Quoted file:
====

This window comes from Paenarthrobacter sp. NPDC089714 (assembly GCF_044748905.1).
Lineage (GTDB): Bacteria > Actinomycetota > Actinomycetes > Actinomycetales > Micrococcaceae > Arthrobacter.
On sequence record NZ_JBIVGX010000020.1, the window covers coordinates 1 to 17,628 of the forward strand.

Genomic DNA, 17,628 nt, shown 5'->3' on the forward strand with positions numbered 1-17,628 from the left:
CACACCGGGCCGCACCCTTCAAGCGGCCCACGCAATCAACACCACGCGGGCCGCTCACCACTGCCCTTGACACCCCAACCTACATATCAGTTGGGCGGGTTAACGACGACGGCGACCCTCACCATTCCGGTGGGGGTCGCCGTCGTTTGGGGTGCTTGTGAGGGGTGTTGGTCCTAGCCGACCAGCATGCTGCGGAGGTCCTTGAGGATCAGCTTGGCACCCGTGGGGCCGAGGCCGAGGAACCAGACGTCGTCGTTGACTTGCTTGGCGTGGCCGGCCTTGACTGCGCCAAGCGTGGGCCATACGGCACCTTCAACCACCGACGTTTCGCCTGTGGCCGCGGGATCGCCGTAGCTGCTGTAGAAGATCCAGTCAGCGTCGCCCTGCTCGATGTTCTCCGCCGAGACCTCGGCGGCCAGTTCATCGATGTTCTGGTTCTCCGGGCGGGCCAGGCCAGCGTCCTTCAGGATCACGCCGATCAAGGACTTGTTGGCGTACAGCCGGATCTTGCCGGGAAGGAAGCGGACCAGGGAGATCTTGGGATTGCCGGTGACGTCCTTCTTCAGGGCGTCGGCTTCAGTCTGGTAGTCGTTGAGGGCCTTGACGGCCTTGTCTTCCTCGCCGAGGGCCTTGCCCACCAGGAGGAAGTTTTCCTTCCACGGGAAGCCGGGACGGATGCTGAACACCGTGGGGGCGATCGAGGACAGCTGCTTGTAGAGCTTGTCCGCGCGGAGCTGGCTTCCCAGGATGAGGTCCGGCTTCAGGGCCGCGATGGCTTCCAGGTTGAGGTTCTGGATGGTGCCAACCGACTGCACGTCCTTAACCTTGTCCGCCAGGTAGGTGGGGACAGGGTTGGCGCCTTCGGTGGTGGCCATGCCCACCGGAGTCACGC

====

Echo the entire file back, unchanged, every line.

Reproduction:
This window comes from Paenarthrobacter sp. NPDC089714 (assembly GCF_044748905.1).
Lineage (GTDB): Bacteria > Actinomycetota > Actinomycetes > Actinomycetales > Micrococcaceae > Arthrobacter.
On sequence record NZ_JBIVGX010000020.1, the window covers coordinates 1 to 17,628 of the forward strand.

Genomic DNA, 17,628 nt, shown 5'->3' on the forward strand with positions numbered 1-17,628 from the left:
CACACCGGGCCGCACCCTTCAAGCGGCCCACGCAATCAACACCACGCGGGCCGCTCACCACTGCCCTTGACACCCCAACCTACATATCAGTTGGGCGGGTTAACGACGACGGCGACCCTCACCATTCCGGTGGGGGTCGCCGTCGTTTGGGGTGCTTGTGAGGGGTGTTGGTCCTAGCCGACCAGCATGCTGCGGAGGTCCTTGAGGATCAGCTTGGCACCCGTGGGGCCGAGGCCGAGGAACCAGACGTCGTCGTTGACTTGCTTGGCGTGGCCGGCCTTGACTGCGCCAAGCGTGGGCCATACGGCACCTTCAACCACCGACGTTTCGCCTGTGGCCGCGGGATCGCCGTAGCTGCTGTAGAAGATCCAGTCAGCGTCGCCCTGCTCGATGTTCTCCGCCGAGACCTCGGCGGCCAGTTCATCGATGTTCTGGTTCTCCGGGCGGGCCAGGCCAGCGTCCTTCAGGATCACGCCGATCAAGGACTTGTTGGCGTACAGCCGGATCTTGCCGGGAAGGAAGCGGACCAGGGAGATCTTGGGATTGCCGGTGACGTCCTTCTTCAGGGCGTCGGCTTCAGTCTGGTAGTCGTTGAGGGCCTTGACGGCCTTGTCTTCCTCGCCGAGGGCCTTGCCCACCAGGAGGAAGTTTTCCTTCCACGGGAAGCCGGGACGGATGCTGAACACCGTGGGGGCGATCGAGGACAGCTGCTTGTAGAGCTTGTCCGCGCGGAGCTGGCTTCCCAGGATGAGGTCCGGCTTCAGGGCCGCGATGGCTTCCAGGTTGAGGTTCTGGATGGTGCCAACCGACTGCACGTCCTTAACCTTGTCCGCCAGGTAGGTGGGGACAGGGTTGGCGCCTTCGGTGGTGGCCATGCCCACCGGAGTCACGC